SEC Says XRP Holders Are Compelling It to Bring Enforcement Action Against Them
The U.S. Securities and Exchange Commission is seeking to prevent XRP holders from injecting themselves into the Ripple lawsuit, explaining that it hasn’t charged any individual secondary market investors.
In its opposition to the motion to intervene, it states that the movants are compelling it to bring an enforcement action against them, which is a decision committed to the agency’s discretion:
Movants are constitutionally and statutorily barred from intervening as third-party defendants in the SEC’s law enforcement action.
The regulator adds that such private claims are barred by sovereign immunity, an argument that was originally made in its motion to dismiss the investors’ failed petition for a writ of mandamus.
Furthermore, the SEC asserts that the movants cannot obtain any relief from exchanges that have suspended XRP trading or delisted the token since they are not a party to the lawsuit.
The SEC claims that the movements haven’t actually brought any new merits arguments to the table. Instead, they copied the ones that had been already made by Ripple.
The investors offer a list of rehashed statements that focus on XRP’s regulatory status, its alleged uses, and other issues that are being “vigorously” litigated by the existing parties.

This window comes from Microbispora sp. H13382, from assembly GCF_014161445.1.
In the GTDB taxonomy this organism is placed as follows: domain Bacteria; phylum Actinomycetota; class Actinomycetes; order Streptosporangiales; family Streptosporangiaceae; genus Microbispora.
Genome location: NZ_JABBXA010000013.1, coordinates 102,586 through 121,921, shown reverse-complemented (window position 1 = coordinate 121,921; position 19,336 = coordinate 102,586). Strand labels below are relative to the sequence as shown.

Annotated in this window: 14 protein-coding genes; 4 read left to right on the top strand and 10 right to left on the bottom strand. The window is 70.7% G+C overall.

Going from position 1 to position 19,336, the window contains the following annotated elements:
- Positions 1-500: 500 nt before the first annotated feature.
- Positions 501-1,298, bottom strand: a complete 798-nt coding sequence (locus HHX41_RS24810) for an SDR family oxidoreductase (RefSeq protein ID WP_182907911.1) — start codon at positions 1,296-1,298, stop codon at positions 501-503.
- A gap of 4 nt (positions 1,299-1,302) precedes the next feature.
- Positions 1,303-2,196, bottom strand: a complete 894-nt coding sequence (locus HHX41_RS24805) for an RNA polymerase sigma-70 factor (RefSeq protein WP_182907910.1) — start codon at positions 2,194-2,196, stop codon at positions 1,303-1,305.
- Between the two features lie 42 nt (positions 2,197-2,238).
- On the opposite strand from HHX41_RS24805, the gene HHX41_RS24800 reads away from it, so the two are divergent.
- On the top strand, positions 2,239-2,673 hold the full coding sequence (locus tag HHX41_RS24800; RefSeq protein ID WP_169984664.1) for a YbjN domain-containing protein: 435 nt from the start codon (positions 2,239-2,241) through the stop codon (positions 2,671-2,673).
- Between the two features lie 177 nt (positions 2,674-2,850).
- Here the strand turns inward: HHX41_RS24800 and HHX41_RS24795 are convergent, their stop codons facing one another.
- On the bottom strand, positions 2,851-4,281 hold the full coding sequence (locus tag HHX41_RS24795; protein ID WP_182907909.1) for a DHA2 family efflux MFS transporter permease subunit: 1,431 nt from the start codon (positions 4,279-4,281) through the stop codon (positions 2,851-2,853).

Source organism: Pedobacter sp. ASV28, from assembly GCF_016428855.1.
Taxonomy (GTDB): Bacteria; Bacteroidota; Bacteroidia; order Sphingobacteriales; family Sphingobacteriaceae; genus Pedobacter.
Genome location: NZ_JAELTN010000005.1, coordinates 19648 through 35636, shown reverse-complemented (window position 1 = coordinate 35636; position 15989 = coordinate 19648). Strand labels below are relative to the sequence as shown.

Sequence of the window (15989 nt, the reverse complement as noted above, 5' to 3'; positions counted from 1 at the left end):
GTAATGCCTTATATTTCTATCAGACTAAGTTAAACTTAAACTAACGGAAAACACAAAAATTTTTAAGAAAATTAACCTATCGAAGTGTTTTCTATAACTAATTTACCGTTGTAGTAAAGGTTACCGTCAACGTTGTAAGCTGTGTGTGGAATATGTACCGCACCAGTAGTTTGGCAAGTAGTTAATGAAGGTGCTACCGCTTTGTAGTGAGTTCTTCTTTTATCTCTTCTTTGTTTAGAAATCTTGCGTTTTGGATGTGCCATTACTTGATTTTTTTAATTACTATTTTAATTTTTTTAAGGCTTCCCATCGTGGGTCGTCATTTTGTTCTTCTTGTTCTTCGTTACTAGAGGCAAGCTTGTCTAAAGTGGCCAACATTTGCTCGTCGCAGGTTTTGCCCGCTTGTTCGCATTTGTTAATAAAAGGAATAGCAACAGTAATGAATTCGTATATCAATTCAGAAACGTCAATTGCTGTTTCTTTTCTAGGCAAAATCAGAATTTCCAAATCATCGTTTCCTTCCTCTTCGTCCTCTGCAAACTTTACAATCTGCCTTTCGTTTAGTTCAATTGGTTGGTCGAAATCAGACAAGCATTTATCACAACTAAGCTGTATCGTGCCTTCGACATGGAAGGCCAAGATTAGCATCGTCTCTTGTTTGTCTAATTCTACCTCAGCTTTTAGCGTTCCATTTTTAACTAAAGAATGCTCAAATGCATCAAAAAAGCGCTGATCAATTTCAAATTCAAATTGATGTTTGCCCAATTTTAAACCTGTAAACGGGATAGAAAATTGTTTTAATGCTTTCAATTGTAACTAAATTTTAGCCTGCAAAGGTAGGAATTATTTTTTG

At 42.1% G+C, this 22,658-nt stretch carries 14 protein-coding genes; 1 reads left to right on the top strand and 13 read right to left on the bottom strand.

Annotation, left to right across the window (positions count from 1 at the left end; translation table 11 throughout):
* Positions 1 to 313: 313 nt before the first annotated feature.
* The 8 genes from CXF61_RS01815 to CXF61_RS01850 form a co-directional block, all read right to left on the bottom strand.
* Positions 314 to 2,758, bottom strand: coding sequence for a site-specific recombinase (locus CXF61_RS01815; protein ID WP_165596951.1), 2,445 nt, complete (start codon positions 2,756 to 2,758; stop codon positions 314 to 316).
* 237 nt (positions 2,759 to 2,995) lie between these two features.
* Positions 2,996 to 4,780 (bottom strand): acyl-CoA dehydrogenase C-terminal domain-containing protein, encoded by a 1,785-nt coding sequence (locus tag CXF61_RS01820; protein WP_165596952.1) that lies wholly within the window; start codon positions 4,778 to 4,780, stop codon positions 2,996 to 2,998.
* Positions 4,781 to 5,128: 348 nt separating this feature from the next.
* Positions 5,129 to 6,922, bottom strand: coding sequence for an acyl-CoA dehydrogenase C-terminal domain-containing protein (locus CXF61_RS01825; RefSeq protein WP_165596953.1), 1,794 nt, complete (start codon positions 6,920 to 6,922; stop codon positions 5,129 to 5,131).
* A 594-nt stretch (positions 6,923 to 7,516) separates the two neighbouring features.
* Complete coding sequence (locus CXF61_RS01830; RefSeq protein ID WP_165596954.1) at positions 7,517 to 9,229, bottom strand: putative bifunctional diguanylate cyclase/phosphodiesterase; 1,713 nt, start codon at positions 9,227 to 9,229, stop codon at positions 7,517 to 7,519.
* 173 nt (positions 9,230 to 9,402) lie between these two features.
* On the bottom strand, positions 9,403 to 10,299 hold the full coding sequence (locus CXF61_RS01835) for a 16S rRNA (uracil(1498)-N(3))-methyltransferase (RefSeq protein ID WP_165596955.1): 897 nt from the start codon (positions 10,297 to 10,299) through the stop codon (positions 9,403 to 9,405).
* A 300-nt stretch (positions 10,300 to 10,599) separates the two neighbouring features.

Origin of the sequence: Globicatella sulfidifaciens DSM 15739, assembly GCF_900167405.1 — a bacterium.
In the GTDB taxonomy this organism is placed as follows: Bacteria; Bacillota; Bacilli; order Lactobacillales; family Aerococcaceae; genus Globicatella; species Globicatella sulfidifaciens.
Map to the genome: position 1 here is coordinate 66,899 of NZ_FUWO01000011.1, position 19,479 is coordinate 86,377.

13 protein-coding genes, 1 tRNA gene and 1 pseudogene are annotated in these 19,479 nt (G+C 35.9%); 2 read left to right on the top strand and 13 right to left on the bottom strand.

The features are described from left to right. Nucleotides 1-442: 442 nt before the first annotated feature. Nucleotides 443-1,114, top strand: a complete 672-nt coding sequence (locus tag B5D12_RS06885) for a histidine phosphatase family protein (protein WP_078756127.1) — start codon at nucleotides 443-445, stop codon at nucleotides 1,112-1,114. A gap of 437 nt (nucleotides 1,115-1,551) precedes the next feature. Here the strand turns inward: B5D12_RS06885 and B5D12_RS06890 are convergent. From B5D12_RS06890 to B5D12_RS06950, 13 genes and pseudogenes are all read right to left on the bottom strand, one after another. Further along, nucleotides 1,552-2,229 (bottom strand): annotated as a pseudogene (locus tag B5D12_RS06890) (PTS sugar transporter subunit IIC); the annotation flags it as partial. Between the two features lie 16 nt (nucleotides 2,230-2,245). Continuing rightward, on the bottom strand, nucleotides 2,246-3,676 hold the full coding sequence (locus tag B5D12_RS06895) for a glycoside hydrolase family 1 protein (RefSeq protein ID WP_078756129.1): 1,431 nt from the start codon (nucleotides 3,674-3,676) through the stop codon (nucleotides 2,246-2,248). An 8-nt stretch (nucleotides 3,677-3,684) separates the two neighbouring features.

Furthermore, the SEC states that XRP holders are attempting to start a “crusade” against the government agency to expose its alleged corruption. It also implies that attorney John Deaton, who’s spearheading the effort, is trying to boost his Twitter clout:
Between February 28 and March 14, 2021, Deaton—noting that he was increasingly “popular” on Twitter for his efforts—pivoted from a strategy of seeking mandamus to collecting participants in a potential class action against the SEC.
Ripple wants XRP holders to intervene
The SEC claims that XRP holders’ interests are already “adequately represented” by Ripple.
However, in its own response, the distributed ledger technology provider writes that the movants should be allowed to intervene in the case since they have “strong and distinct” interests in XRP’s regulatory status.